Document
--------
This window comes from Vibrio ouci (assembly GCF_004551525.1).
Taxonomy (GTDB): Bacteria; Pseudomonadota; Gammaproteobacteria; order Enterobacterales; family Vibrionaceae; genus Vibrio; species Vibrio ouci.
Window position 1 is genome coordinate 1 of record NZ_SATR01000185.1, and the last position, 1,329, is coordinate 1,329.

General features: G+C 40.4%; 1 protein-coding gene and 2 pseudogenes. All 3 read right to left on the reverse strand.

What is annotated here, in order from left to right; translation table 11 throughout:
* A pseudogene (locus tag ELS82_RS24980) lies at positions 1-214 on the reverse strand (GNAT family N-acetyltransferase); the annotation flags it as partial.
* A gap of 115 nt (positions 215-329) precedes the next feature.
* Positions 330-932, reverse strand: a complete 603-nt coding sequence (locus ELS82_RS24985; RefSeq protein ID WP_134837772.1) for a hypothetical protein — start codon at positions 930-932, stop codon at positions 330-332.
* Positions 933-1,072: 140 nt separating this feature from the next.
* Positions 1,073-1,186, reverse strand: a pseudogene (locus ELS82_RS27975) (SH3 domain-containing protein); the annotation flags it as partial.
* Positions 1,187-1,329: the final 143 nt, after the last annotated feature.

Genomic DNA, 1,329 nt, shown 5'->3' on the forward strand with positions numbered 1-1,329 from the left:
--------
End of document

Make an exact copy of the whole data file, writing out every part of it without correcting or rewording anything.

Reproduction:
This window comes from Vibrio ouci (assembly GCF_004551525.1).
Taxonomy (GTDB): Bacteria; Pseudomonadota; Gammaproteobacteria; order Enterobacterales; family Vibrionaceae; genus Vibrio; species Vibrio ouci.
Window position 1 is genome coordinate 1 of record NZ_SATR01000185.1, and the last position, 1,329, is coordinate 1,329.

General features: G+C 40.4%; 1 protein-coding gene and 2 pseudogenes. All 3 read right to left on the reverse strand.

What is annotated here, in order from left to right; translation table 11 throughout:
* A pseudogene (locus tag ELS82_RS24980) lies at positions 1-214 on the reverse strand (GNAT family N-acetyltransferase); the annotation flags it as partial.
* A gap of 115 nt (positions 215-329) precedes the next feature.
* Positions 330-932, reverse strand: a complete 603-nt coding sequence (locus ELS82_RS24985; RefSeq protein ID WP_134837772.1) for a hypothetical protein — start codon at positions 930-932, stop codon at positions 330-332.
* Positions 933-1,072: 140 nt separating this feature from the next.
* Positions 1,073-1,186, reverse strand: a pseudogene (locus ELS82_RS27975) (SH3 domain-containing protein); the annotation flags it as partial.
* Positions 1,187-1,329: the final 143 nt, after the last annotated feature.

Genomic DNA, 1,329 nt, shown 5'->3' on the forward strand with positions numbered 1-1,329 from the left: